No statistically significant differences were found between daily users and nonusers on volume or shape in the regions of interest. Effect sizes suggest that the failure to find differences was not due to a lack of statistical power, but rather was due to the lack of even a modest effect.”
Why the contradictory results? Investigators speculated that previously reported imaging studies failed to adequately control for the impact of alcohol, a substance that “unlike marijuana, … has been unequivocally associated with deleterious effects on brain morphology and cognition in both adults and adolescents.” In other words, researchers theorized that previously reported differences in the brain images of marijuana consumers as compared to non-users were likely because of subjects consumption of booze, not cannabis.
They concluded, “In sum, the results indicate that, when carefully controlling for alcohol use, gender, age, and other variables, there is no association between marijuana use and standard volumetric or shape measurements of subcortical structures. … [I]t seems unlikely that marijuana use has the same level of long-term deleterious effects on brain morphology as other drugs like alcohol. The press may not cite studies that do not find sensational effects, but these studies are still extremely important.”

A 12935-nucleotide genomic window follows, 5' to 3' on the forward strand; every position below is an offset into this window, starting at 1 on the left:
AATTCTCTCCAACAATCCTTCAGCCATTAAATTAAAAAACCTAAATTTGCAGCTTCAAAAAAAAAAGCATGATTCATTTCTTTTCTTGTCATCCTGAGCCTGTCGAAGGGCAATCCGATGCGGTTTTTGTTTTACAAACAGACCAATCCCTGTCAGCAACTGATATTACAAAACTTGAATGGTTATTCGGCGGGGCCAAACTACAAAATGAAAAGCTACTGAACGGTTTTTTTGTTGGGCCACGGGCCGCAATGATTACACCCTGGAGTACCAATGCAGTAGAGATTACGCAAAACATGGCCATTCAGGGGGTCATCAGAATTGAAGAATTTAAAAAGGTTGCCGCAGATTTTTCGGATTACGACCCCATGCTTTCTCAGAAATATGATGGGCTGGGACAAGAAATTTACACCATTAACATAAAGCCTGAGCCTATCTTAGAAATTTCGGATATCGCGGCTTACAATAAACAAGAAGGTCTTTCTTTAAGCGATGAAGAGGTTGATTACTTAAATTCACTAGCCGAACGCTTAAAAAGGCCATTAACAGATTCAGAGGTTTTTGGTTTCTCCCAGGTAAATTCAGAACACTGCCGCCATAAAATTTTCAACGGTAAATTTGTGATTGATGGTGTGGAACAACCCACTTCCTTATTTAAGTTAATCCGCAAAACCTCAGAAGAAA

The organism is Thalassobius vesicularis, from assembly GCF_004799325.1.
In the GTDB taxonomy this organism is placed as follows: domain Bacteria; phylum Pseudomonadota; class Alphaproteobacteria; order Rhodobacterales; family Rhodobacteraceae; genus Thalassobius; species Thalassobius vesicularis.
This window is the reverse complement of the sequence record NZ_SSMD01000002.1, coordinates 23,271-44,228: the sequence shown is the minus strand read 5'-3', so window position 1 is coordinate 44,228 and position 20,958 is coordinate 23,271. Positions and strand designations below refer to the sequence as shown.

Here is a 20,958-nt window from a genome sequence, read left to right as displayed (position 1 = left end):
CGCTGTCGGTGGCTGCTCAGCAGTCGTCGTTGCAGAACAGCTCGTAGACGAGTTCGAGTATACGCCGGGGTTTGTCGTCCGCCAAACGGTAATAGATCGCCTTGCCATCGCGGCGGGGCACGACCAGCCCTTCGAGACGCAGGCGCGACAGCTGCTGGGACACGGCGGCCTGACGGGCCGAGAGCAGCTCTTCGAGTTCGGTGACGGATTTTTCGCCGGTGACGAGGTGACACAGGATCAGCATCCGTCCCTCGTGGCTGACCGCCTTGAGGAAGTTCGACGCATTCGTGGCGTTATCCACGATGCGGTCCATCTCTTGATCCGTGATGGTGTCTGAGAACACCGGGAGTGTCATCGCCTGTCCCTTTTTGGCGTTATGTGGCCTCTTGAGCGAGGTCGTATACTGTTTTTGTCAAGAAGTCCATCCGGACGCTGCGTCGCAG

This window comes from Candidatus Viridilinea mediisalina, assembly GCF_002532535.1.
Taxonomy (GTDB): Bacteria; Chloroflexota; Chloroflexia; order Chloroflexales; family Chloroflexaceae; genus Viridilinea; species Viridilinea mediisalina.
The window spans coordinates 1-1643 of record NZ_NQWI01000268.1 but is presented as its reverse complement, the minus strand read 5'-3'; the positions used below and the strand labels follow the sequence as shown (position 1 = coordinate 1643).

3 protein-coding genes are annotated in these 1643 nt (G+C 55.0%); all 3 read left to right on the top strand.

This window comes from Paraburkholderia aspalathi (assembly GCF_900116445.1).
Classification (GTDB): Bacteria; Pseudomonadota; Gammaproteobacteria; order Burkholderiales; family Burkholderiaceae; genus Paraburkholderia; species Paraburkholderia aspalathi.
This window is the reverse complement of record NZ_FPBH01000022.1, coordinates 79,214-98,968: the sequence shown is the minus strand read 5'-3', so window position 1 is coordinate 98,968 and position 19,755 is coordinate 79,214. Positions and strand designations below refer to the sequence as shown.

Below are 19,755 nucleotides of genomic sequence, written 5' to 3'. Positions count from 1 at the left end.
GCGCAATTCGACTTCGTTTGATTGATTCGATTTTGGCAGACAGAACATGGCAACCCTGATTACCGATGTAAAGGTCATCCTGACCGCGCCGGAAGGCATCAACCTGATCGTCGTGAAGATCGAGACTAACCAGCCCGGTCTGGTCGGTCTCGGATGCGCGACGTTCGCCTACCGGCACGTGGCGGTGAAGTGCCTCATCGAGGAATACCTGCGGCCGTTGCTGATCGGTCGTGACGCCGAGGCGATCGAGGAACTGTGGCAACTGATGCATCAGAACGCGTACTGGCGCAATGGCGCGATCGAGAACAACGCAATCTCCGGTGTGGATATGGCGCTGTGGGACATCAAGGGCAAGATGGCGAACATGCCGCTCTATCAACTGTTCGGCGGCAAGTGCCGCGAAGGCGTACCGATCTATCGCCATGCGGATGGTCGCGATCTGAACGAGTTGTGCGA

An abstract of the study, “Daily Marijuana Use Is Not Associated with Brain Morphometric Measures in Adolescents or Adults,” is online here.
Among those voters age 18 to 40, 47 percent ranked alcohol as the most harmful substance to society, well ahead of both tobacco (27 percent) and cannabis (13 percent). (Thirteen percent of respondents were undecided.) Respondents among all age and ethnic groups were consistent in ranking marijuana as the least harmful of the three substances, as were self-identified Democrats and Independents. (Republicans rated tobacco to be the most harmful of the three products.)
“[These] numbers suggest younger Americans are upending societal conventions, which have long seen alcohol as an acceptable drug while condemning marijuana,” stated Rare.us in an accompanying press release.
The results are somewhat similar to those of a Wall Street Journal/NBC News poll released in March which reported that most Americans believe tobacco to be most harmful to health (49 percent), followed by alcohol (24 percent), sugar (15 percent), and marijuana (8 percent).
Under federal law, marijuana is classified as a schedule I controlled substance, meaning that its alleged harms are equal to those of heroin. Both tobacco and alcohol are unscheduled under federal law.
According to a study published in 2004 in the Journal of the American Medical Association, the leading causes of death in the United States ware tobacco (435,000 deaths; 18.1 percent of total US deaths), poor diet and physical inactivity (365,000 deaths; 15.2 percent), and alcohol consumption (85,000 deaths; 3.5 percent).